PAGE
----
14 APRIL 1973, Page 20

Country Life

Mad air

Peter Quince

The gale arrivedduring the night. I was awakened in the darkness by sounds of storm and fury, never a comfortable experience when the roof over one's head has already endured the high winds of several centuries. Occasionally a crash and a thud sounded through the din. I thought of the nearby trees waving desperately in the wild air, and hoped for the best.

Daybreak after a gale always discloses a certain amount of debris on the ground, and next morning the landscape was duly littered with fallen twigs and branches; but the drama was, so to speak, still in progress. The gale blew as hard as ever and bits were snapping off trees and shooting away before the wind like misshapen afrows. Walking was a struggle, but I made my way up the hill to the wood. The wind roared and snarled in the tree-tops, a sustained outpouring of noise which was curiously disturbing. It is said that in parts of the world where strong winds blow uninterruptedly the effect upon human beings is profound, and I can believe it. So much strident power on the rampage might blow away a man's reason in time.

The rooks, on the other hand, appeared to be enjoying themselves, flapping and tumbling about in the turbulent air with the abandon of urchins in a swimming-pool. Conditions

looked far from comfortable in their nests, which were being heaved to and fro with a dizzY violence up aloft; they must have swayed at least twelve feet in each direction as the branches writhed in the gale. Yet I suppose the birds were sitting snug on their egg!, watching the world rock deliriously about them; rooks' nests appear ramshackle and untidy from below, but theY seemed to be holding firm enough in this test.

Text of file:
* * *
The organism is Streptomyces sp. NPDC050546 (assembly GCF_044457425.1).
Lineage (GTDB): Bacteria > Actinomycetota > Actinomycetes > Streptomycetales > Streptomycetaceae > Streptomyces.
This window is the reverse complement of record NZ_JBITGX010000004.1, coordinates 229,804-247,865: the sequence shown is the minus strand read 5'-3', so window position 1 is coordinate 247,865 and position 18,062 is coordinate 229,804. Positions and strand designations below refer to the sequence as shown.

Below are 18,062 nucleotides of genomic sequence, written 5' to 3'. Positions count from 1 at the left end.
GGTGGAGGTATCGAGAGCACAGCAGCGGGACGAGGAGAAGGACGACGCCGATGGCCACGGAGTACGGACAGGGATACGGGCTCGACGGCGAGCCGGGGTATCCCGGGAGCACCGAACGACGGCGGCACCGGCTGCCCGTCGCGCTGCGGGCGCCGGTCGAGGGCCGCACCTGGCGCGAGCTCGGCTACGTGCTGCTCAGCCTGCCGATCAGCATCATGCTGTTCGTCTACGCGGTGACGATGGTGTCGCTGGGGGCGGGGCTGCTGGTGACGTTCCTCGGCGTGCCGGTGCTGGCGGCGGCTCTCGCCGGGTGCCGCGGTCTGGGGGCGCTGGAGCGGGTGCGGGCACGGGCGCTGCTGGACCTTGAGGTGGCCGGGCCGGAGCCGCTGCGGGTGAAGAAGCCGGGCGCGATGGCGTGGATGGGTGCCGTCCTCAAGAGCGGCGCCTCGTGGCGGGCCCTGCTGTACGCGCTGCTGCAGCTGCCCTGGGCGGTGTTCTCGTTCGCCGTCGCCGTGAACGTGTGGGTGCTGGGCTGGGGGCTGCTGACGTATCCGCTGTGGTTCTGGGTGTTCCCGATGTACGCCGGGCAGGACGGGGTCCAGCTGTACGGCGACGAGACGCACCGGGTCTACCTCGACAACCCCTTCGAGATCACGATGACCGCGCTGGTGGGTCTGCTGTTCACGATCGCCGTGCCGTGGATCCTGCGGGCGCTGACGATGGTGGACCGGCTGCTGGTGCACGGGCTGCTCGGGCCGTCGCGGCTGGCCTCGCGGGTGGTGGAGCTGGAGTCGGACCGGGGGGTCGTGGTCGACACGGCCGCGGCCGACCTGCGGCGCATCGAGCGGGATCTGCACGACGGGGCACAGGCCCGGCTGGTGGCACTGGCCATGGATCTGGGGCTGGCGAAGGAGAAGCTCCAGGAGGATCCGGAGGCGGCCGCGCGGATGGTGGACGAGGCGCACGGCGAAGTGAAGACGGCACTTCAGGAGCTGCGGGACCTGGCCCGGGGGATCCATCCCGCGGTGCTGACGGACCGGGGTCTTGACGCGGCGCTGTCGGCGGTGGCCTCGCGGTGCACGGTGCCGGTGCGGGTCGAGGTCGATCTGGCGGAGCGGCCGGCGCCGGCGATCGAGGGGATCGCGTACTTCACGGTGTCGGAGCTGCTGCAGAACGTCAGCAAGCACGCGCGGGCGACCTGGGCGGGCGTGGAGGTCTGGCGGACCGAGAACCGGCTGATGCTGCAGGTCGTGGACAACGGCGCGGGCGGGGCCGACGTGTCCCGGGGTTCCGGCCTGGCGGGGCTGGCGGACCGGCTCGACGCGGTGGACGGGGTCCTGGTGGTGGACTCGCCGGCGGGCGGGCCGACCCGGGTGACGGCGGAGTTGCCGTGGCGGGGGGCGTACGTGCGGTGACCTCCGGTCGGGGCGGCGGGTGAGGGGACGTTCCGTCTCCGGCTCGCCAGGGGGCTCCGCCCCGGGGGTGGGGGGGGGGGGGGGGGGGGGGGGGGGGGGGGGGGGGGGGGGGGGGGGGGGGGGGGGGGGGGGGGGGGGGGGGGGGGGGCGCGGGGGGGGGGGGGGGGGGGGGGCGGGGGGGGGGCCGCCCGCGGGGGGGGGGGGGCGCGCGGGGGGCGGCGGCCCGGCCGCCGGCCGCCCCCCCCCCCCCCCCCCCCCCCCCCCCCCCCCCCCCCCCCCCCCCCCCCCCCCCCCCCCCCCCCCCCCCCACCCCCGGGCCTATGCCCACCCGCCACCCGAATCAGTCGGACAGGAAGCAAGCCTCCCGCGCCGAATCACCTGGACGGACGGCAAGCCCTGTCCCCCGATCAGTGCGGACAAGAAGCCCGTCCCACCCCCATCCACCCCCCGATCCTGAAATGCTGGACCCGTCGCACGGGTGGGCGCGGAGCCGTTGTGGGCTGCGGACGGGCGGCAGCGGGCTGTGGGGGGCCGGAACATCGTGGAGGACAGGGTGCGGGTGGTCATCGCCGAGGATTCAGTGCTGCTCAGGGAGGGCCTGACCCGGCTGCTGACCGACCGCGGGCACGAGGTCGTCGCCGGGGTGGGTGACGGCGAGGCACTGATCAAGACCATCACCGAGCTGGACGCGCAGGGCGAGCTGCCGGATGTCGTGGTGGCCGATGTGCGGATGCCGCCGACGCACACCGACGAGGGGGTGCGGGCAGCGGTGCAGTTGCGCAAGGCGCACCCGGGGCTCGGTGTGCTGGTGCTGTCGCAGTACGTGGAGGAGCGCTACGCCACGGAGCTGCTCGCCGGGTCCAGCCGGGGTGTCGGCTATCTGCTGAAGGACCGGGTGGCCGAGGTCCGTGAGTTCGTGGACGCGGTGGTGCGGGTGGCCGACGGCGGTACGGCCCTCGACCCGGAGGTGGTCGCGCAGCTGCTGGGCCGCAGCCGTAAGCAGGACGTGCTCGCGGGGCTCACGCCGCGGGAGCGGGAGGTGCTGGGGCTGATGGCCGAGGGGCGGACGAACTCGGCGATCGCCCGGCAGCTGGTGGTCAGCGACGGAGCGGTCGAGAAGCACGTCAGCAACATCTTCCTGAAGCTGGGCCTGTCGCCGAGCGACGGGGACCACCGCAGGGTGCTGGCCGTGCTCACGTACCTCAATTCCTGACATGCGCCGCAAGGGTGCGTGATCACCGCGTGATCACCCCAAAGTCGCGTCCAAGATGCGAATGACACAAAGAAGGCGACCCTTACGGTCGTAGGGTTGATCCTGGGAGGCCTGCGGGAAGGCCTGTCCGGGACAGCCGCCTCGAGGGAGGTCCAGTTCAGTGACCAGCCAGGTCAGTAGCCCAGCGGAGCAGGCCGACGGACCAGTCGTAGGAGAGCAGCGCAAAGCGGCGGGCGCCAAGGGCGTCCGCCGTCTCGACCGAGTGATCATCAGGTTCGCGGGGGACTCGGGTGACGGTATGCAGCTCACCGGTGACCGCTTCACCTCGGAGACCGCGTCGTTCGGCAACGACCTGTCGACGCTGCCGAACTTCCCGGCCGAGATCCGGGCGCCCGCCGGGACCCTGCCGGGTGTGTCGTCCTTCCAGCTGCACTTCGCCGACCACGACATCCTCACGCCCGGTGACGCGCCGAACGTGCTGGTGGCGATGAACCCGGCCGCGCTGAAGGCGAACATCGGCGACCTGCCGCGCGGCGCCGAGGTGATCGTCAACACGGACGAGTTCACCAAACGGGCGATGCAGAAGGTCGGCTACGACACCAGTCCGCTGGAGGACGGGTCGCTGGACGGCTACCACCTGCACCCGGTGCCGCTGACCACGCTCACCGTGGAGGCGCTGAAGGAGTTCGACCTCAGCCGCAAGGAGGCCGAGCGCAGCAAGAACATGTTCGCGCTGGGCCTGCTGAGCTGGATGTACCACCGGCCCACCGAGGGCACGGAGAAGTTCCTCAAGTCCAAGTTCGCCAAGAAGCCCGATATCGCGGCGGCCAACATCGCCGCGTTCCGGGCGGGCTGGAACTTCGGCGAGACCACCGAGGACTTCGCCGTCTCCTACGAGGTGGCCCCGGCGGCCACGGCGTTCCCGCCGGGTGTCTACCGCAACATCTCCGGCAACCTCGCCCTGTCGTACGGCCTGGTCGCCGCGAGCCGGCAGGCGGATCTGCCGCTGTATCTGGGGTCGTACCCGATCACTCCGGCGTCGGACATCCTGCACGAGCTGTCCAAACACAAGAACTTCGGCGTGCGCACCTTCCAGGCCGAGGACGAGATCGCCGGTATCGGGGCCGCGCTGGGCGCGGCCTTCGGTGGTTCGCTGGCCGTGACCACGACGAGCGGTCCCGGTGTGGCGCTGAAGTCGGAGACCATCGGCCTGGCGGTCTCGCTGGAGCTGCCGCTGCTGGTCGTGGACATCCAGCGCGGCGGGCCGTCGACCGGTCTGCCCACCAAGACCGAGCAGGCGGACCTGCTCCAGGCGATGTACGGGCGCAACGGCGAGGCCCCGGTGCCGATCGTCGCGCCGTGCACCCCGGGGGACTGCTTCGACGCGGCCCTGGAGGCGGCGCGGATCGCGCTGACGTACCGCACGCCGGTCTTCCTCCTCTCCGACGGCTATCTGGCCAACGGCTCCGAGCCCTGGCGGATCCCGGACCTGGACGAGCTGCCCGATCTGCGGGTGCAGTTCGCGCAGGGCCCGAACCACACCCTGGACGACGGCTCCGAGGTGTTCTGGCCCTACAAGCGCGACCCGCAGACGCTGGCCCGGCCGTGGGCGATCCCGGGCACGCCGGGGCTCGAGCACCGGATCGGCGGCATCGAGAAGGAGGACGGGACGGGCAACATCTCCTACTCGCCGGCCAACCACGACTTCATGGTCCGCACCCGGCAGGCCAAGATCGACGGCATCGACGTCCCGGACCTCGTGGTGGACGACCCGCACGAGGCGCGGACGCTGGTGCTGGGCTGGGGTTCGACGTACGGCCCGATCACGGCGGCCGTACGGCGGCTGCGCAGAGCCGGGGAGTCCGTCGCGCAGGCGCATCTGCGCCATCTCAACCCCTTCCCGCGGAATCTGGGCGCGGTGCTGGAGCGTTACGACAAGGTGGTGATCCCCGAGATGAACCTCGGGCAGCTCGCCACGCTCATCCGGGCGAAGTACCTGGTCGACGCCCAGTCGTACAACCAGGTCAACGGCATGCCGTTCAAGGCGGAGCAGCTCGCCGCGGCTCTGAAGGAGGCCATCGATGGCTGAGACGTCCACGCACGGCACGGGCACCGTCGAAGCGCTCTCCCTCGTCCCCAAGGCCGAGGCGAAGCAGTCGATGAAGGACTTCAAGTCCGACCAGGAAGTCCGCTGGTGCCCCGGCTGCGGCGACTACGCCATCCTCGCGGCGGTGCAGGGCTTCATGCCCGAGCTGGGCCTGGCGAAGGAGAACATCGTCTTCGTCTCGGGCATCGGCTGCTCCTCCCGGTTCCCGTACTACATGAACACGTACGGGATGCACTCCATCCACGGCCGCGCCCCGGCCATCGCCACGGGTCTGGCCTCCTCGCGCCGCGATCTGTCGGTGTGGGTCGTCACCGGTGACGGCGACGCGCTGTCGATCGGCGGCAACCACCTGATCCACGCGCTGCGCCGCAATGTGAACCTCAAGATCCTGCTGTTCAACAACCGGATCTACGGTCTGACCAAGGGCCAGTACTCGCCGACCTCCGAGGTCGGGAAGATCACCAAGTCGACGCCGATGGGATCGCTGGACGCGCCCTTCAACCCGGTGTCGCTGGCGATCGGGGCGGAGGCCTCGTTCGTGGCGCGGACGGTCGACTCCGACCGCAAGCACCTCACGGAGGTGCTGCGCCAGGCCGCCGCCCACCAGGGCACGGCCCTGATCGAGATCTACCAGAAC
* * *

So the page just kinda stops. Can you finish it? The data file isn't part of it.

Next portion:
The sky was a flat grey, showing no hint of the huge movement of air up there. This false look of stillness half suggested that the storm waS not some passing disturbance in whose path we happened to:, be, but rather a terrible convulsion of our own environment — a more alarming proposition. We went indoors for the night with the sustained howl of the wind still intruding upon every recess of life; it was as insistent by the fireside as it had been on the hilltop.

That night it became even more violent. In the early hours there was a ferocious' rending crash amid the continuing racket and V knew that one large tree, at least had lost the battle. I hoped it was not one which the rooks inhabited. When daylight came / saw that an elm, perhaps doomed already like so many of its species, had split down its trunk and crashed across the lane, smashing through a hedge as it fell.

Even without that obstacle, our lane would have been blocked for wheeled traffic by the assortment of torn branches scattered by the storm: and still the wind roared away. People tottered through the mad air to shout their tales of destruction at one another. Half a roof off, a favourite apple-tree ravaged, a hen-house blown to pieces; there was a story of a pony, terrified by the commotion, which had galloped blindly into the river and spent hours halfsubmerged.

By now the sky at least had cheered up. Instead of leaden grey, there was a dazzle of white cloud whipping across shifting pools of blue. The sun glinted on the rooks' feathers as they performed their crazy acrobatics. Things looked more hopeful in spite of all the wreckage; and at noon the tempest stopped. After such a frenzy it should have departed with a great final burst of fury or at least some signal to mark its end; but it just died away.